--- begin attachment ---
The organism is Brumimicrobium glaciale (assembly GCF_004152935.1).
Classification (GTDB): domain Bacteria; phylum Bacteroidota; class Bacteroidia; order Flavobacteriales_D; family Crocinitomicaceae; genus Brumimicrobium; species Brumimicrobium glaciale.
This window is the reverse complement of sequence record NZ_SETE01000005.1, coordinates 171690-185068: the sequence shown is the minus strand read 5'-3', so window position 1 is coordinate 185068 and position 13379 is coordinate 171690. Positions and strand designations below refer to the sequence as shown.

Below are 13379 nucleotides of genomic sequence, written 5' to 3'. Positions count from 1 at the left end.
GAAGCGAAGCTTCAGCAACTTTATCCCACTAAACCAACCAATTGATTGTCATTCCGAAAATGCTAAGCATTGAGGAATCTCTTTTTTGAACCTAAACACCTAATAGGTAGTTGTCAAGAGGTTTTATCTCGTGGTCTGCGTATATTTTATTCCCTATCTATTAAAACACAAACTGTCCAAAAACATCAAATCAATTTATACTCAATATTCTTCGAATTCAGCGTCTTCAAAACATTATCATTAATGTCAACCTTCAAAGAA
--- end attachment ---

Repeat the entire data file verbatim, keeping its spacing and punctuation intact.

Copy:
The organism is Brumimicrobium glaciale (assembly GCF_004152935.1).
Classification (GTDB): domain Bacteria; phylum Bacteroidota; class Bacteroidia; order Flavobacteriales_D; family Crocinitomicaceae; genus Brumimicrobium; species Brumimicrobium glaciale.
This window is the reverse complement of sequence record NZ_SETE01000005.1, coordinates 171690-185068: the sequence shown is the minus strand read 5'-3', so window position 1 is coordinate 185068 and position 13379 is coordinate 171690. Positions and strand designations below refer to the sequence as shown.

Below are 13379 nucleotides of genomic sequence, written 5' to 3'. Positions count from 1 at the left end.
GAAGCGAAGCTTCAGCAACTTTATCCCACTAAACCAACCAATTGATTGTCATTCCGAAAATGCTAAGCATTGAGGAATCTCTTTTTTGAACCTAAACACCTAATAGGTAGTTGTCAAGAGGTTTTATCTCGTGGTCTGCGTATATTTTATTCCCTATCTATTAAAACACAAACTGTCCAAAAACATCAAATCAATTTATACTCAATATTCTTCGAATTCAGCGTCTTCAAAACATTATCATTAATGTCAACCTTCAAAGAA